Kelowna church leader fails in challenge of ticket issued for gatherings during the pandemic | Canadian

An attempt by a Kelowna church leader to challenge the ticket he got when he broke pandemic-related gathering orders, as well as the order itself, has been tossed out by the courts.

Arthur Charles Lucier is the pastor of the Kelowna Harvest Church located at 1643 Harvey Ave.

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On Jan. 24, 2021, he was issued a ticket for contravening the Emergency Program Act after organizing a gathering at the Harvest Church after the Gathering and Events Order had been issued by provincial health officer Dr. Bonnie Henry. While the penalty came with no jail time, it did carry a fine of $2,300.

“The purpose of the Provincial Health Act is ultimately to protect the public from health hazards,” Provincial court judge Clarke Burnett wrote in the decision released Wednesday. “It provides for properly trained and licenced individuals, including physicians, to take steps to eliminate or ameliorate health hazards. It authorizes these individuals to do so by granting them the authority to issue orders to prevent or address a particular health hazard.”

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Lucier was one of the more vocal opponents of the order, however, holding regular church services and even a few protest rallies to make his case that people should have been able to meet face-to-face during the height of the pandemic.

He often claimed his Charter rights were being infringed upon and he once boasted through his social media that he had incurred at least half a dozen tickets aimed at deterring people from gathering. The provincial health officer explained often the restrictions were put in place to minimize the spread of COVID-19 in the days before vaccines became available.

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In the case of the ticket at hand, Lucier disputed its issuance and filed a Notice of Constitutional Question, challenging the validity of the Gathering and Events Order, saying it infringes a number of his rights guaranteed by the Canadian Charter of Rights and Freedoms.

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Crown counsel opposed Lucier’s Charter challenge arguing, among other things, that it is a collateral attack against an administrative order.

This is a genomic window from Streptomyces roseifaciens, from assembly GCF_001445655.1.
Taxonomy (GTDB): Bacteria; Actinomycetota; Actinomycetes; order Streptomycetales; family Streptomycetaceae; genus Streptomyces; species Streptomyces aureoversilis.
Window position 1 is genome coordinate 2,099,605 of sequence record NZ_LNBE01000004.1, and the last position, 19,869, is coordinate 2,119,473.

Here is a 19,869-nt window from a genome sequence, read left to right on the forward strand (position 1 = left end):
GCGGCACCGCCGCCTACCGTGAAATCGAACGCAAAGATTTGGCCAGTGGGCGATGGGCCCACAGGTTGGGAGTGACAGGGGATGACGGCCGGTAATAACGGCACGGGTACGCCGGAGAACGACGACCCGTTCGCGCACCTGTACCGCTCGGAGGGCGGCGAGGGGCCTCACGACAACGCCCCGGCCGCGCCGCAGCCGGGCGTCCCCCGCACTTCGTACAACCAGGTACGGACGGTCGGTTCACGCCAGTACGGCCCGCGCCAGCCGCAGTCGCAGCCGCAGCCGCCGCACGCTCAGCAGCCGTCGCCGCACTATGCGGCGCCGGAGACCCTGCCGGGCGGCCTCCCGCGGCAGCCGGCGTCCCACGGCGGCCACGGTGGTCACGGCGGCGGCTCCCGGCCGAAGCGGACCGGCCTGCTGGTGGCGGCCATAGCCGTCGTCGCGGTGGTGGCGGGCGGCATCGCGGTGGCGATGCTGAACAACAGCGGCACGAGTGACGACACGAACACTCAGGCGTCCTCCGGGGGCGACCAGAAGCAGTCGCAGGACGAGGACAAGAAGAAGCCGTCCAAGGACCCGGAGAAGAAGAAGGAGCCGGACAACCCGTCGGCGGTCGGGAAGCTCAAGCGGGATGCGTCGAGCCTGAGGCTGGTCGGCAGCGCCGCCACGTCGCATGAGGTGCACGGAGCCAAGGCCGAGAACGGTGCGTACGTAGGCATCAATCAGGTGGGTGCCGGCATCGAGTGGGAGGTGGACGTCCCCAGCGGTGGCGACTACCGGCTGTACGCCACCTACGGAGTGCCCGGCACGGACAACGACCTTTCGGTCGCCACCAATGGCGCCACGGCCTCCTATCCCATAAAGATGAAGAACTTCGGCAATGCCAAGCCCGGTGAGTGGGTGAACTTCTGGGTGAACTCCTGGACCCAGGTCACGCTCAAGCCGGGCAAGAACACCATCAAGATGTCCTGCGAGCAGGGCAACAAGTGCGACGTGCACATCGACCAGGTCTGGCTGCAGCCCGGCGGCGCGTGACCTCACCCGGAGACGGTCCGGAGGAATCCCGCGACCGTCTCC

Crown argued the Provincial Health Act provides for a reconsideration of an order issued by the Provincial Health officer, and Lucier should have gone down that route. Then, if he was dissatisfied with the result, he could have asked for a judicial review.

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Burnette agreed with that argument, noting that the rule prohibits an attempt to challenge an order made in another separate legal proceeding.

“As I have found that all five factors clearly suggest that it was the legislature’s intention not to allow a collateral attack on orders issued by the Public Health Order under the Public Health Act, the inescapable conclusion is that allowing Pastor Lucier to proceed with a Charter challenge would be an impermissible collateral attack on the Jan. 8, 2021 G&E Order,” the provincial court judge said.

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“Pastor Lucier had options available to him to seek redress from the Jan. 8, 2021 Gathering and Events Order. He could have sought a reconsideration under the Provincial Health Act; he could have pursued a Judicial Review pursuant to the JPRA; or he could have pursued both.”

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However, instead of doing so, Burnett said that Lucier chose to ignore the Jan. 8, 2021 Gathering and Events Order and sought to challenge it in this prosecution.

In an earlier case it was described as “breach first, challenge later” which is not allowed.

“I find that Pastor Lucier’s Charter challenge must be summarily dismissed on the basis that it would be an impermissible collateral attack on the PHO’s Jan. 8, 2021 Gathering and Events Order,” Burnett said.

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